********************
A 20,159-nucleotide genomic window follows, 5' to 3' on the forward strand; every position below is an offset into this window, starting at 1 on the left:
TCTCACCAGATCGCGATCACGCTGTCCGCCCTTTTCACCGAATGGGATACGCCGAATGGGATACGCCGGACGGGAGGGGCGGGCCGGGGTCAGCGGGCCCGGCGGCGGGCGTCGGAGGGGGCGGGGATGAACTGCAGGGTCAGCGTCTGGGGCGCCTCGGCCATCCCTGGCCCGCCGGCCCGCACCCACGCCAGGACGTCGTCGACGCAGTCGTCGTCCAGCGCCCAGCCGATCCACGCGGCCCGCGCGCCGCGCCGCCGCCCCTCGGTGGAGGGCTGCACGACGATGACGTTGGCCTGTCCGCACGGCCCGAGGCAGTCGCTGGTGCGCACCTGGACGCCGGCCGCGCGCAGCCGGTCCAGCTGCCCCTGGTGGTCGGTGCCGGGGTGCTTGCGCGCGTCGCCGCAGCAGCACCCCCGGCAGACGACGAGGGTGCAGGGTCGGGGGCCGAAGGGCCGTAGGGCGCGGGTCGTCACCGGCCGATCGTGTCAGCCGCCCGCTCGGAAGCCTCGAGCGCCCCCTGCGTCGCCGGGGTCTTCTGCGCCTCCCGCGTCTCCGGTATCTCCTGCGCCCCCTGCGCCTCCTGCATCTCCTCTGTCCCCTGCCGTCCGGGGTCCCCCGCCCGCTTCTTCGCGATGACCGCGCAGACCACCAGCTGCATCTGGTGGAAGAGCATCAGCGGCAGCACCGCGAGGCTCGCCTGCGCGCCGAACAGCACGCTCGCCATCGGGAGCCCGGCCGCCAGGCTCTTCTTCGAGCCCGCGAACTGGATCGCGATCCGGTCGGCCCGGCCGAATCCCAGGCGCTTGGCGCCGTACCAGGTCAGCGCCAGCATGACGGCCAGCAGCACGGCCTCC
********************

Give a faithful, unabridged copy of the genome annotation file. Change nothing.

A 20,159-nucleotide genomic window follows, 5' to 3' on the forward strand; every position below is an offset into this window, starting at 1 on the left:
TCTCACCAGATCGCGATCACGCTGTCCGCCCTTTTCACCGAATGGGATACGCCGAATGGGATACGCCGGACGGGAGGGGCGGGCCGGGGTCAGCGGGCCCGGCGGCGGGCGTCGGAGGGGGCGGGGATGAACTGCAGGGTCAGCGTCTGGGGCGCCTCGGCCATCCCTGGCCCGCCGGCCCGCACCCACGCCAGGACGTCGTCGACGCAGTCGTCGTCCAGCGCCCAGCCGATCCACGCGGCCCGCGCGCCGCGCCGCCGCCCCTCGGTGGAGGGCTGCACGACGATGACGTTGGCCTGTCCGCACGGCCCGAGGCAGTCGCTGGTGCGCACCTGGACGCCGGCCGCGCGCAGCCGGTCCAGCTGCCCCTGGTGGTCGGTGCCGGGGTGCTTGCGCGCGTCGCCGCAGCAGCACCCCCGGCAGACGACGAGGGTGCAGGGTCGGGGGCCGAAGGGCCGTAGGGCGCGGGTCGTCACCGGCCGATCGTGTCAGCCGCCCGCTCGGAAGCCTCGAGCGCCCCCTGCGTCGCCGGGGTCTTCTGCGCCTCCCGCGTCTCCGGTATCTCCTGCGCCCCCTGCGCCTCCTGCATCTCCTCTGTCCCCTGCCGTCCGGGGTCCCCCGCCCGCTTCTTCGCGATGACCGCGCAGACCACCAGCTGCATCTGGTGGAAGAGCATCAGCGGCAGCACCGCGAGGCTCGCCTGCGCGCCGAACAGCACGCTCGCCATCGGGAGCCCGGCCGCCAGGCTCTTCTTCGAGCCCGCGAACTGGATCGCGATCCGGTCGGCCCGGCCGAATCCCAGGCGCTTGGCGCCGTACCAGGTCAGCGCCAGCATGACGGCCAGCAGCACGGCCTCC